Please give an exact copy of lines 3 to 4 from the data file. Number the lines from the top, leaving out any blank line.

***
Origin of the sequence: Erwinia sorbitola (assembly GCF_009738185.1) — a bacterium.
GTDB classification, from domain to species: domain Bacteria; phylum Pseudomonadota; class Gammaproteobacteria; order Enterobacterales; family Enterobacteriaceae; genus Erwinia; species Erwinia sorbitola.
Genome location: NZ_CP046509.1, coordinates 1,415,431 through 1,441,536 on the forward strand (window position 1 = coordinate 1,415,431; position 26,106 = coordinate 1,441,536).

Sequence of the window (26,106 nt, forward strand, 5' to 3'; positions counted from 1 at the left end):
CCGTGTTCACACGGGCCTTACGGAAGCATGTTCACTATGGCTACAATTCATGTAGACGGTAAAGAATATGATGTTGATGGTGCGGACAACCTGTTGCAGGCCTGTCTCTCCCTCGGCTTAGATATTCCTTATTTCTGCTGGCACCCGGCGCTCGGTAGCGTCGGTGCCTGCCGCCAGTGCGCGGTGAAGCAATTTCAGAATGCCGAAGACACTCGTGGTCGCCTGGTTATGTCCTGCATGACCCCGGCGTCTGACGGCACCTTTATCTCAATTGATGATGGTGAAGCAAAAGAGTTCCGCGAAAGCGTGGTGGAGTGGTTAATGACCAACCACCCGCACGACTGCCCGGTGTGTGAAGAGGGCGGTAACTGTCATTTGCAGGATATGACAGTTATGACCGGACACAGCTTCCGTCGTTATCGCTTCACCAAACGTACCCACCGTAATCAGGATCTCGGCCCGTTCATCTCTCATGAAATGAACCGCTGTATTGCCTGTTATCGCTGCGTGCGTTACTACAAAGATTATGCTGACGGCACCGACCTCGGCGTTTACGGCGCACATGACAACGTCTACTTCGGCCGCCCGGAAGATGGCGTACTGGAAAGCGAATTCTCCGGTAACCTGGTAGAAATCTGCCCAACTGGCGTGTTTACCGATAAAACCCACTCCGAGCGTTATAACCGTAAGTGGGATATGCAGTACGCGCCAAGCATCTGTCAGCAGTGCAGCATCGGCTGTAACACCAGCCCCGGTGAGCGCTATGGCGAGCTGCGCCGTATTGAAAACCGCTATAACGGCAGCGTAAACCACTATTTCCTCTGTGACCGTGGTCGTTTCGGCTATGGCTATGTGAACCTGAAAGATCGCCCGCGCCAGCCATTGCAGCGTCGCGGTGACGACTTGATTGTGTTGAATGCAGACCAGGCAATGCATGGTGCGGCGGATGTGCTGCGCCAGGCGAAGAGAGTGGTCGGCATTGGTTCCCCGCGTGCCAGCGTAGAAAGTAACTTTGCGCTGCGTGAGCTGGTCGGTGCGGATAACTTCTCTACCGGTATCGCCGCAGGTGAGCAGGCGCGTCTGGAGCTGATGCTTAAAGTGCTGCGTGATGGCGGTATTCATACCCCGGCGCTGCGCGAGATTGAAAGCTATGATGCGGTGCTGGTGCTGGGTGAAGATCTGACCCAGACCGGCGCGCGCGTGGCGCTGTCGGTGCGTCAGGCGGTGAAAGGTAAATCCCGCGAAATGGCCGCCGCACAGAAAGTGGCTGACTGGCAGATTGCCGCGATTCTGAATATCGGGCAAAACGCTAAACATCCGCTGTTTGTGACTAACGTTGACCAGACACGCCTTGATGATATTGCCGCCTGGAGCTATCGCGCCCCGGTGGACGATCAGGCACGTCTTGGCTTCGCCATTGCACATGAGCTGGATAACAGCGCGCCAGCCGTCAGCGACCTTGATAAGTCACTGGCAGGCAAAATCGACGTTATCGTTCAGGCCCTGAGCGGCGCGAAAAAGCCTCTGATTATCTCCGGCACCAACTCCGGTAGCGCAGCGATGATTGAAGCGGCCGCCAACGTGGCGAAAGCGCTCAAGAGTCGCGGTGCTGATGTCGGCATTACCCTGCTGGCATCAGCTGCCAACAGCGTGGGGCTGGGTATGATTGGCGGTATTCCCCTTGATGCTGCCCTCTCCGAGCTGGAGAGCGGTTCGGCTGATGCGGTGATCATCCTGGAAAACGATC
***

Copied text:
Genome location: NZ_CP046509.1, coordinates 1,415,431 through 1,441,536 on the forward strand (window position 1 = coordinate 1,415,431; position 26,106 = coordinate 1,441,536).

Sequence of the window (26,106 nt, forward strand, 5' to 3'; positions counted from 1 at the left end):